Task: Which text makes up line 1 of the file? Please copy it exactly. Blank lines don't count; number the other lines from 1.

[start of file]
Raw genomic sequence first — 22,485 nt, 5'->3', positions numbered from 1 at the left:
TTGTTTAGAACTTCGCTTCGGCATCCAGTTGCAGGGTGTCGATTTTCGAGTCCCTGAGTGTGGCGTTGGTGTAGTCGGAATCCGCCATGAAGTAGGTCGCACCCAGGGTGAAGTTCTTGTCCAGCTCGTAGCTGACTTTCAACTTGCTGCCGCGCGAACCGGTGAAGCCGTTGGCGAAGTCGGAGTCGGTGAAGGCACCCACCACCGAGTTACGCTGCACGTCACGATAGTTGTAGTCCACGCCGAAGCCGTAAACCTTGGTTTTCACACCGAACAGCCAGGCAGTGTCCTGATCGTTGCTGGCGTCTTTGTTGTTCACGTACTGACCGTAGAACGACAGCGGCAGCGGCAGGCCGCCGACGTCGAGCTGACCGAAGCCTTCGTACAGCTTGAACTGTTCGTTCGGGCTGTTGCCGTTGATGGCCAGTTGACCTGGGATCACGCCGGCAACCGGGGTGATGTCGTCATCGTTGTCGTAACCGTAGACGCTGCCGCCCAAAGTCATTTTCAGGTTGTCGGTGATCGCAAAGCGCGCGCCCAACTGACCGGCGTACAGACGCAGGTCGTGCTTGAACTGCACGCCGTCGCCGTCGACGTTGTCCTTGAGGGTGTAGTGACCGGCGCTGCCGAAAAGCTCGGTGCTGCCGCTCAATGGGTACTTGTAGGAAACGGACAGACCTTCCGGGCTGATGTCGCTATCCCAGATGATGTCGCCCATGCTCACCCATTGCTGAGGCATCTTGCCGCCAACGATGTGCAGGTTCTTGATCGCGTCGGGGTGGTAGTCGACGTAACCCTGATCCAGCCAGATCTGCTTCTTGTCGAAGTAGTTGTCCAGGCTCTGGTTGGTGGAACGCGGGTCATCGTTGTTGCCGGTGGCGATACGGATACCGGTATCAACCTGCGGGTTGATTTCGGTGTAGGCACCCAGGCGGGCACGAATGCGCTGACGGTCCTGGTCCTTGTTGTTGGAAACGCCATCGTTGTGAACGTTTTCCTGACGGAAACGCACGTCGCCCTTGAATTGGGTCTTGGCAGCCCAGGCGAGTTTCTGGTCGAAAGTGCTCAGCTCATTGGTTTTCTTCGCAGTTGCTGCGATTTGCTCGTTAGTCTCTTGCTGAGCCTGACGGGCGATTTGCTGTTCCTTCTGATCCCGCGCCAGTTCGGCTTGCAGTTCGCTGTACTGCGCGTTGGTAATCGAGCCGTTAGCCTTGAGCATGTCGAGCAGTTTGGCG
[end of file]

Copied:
Raw genomic sequence first — 22,485 nt, 5'->3', positions numbered from 1 at the left: